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Publication numberUS3833852 A
Publication typeGrant
Publication dateSep 3, 1974
Filing dateAug 16, 1973
Priority dateAug 16, 1973
Publication numberUS 3833852 A, US 3833852A, US-A-3833852, US3833852 A, US3833852A
InventorsSchoch W
Original AssigneeOwens Illinois Inc
Export CitationBiBTeX, EndNote, RefMan
External Links: USPTO, USPTO Assignment, Espacenet
Inspection head mounting apparatus
US 3833852 A
Abstract  available in
Images(2)
Previous page
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Claims  available in
Description  (OCR text may contain errors)

United States Patent [1 1 Schoch 1 Sept. 3, 1974 INSPECTION HEAD MOUNTING APPARATUS [21] Appl. No: 388,815

3,593,120 7/1971 Mandula, Jr. et a1 324/34 R Primary ExaminerAlfred E. Smith Assistant Examiner-Rolf Hille Attorney, Agent, or FirmSteve M. McLary; E. J. Holler [5 7] ABSTRACT Apparatus to allow mounting of an inspection head such that its front face is parallel to and a fixed distance from an article to be inspected. In one type of device for measuring the thickness of dielectric articles, such as glass containers, an RF field is passed through the article and a voltage is sensed as a measure of thickness. The RF antenna and voltage probe are coaxial and coplanar in an inspection head. They both must be kept a fixed distance from the article to ensure accurate measurement. To accomplish this, the

head is mounted on a tube passing through a head carrier. A swivel mechanism connects the head carrier to a main support. A stand-off roller is mounted adjacent the head and extending slightly beyond the head. To inspect an inclined surface, the swivel mechanism is activated to bring the face of the head carrying the antenna and probe into a parallel relationship with the inclined surface. The stand-off roller moves with the head and is therefore brought into a full contact position with the inclined surface. Thus,the antenna and probe are parallel to the surface being inspected and are maintained a fixed distance away from this surface.

9 Claims, 3 Drawing Figures PAIENTEDSEP 319 14 I v 3. 888352 sum 10? 2 PAIENTEDsEP 3:974

SHEEF 2 [W 2 FIG.- 5

INSPECTION HEAD MOUNTING APPARATUS BACKGROUND OF THE INVENTION This invention generally relates to the inspection of glass articles. More particularly, this invention relates to measuring the thickness of glass articles by the use of radio frequency energy emitting and sensing head. Specifically, this invention relates to an improved mounting arrangement for such an inspection head which allows the head to be positioned parallel to an inclined glass surface to be measured.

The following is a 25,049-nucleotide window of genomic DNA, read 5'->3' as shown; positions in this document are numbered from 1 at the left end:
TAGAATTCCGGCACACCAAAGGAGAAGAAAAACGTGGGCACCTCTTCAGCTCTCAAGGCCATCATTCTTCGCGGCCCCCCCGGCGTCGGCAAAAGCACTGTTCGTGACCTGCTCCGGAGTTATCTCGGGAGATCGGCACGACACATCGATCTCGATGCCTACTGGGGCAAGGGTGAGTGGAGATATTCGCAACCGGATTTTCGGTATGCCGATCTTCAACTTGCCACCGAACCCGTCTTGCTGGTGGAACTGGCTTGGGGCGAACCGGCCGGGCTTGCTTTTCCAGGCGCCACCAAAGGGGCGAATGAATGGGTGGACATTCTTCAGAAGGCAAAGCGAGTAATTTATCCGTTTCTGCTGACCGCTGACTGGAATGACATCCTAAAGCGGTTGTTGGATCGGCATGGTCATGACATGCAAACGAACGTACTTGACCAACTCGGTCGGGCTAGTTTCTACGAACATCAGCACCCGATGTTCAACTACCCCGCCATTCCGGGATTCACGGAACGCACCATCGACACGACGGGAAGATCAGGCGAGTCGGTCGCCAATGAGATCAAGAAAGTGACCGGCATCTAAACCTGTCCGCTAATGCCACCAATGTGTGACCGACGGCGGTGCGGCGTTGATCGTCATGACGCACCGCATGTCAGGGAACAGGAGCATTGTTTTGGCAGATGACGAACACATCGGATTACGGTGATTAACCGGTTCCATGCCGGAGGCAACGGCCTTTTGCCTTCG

One type of prior art device for measuring the thickness of glass articles is shown in U.S. Pat. No. 3,393,799. This device has proven to be an effective and useful commercial tool. However, the inspection head disclosed in that patent must be maintained a precise distance from an article being inspected to ensure accurate measurements. When measuring an inclined surface, such as a sloping shoulder portion of a glass container, this precise spacing could not be maintained using the inspection head mounting system disclosed in the cited patent. I have invented an improved mounting system for the inspection head disclosed in U.S. Pat. No. 3,393,799 which allows positioning of the head parallel to an inclined surface being inspected.

SUMMARY OF THE INVENTION My invention is an improvement in an apparatus for measuring the thickness of articles formed of a dielectric material. In the apparatus, a head which has an annular antenna, which establishes a radio frequency field in front of the head and extending outwardly therefrom in the direction of an article, and a probe, positioned coaxially of the annular antenna and electrically insulated therefrom, which has a voltage induced therein which is an index of the thickness of that portion of the article immediately in front of the probe, is positioned adjacent an article to be inspected or measured. The apparatus further includes spacing means for maintaining the head at a fixed spacing from the article. My improvement is a head mounting means for maintaining the antenna and probe parallel to an inclined surface of the article being measured.

BRIEF DESCRIPTION OF THE DRAWINGS FIG. 1 is a perspective view of the present invention;

FIG. 2 is a side, elevational view of the positioning of the inspection head allowed by the present invention and the positional problem presented by the prior art; and

FIG. 3 is an exploded perspective view of the present invention.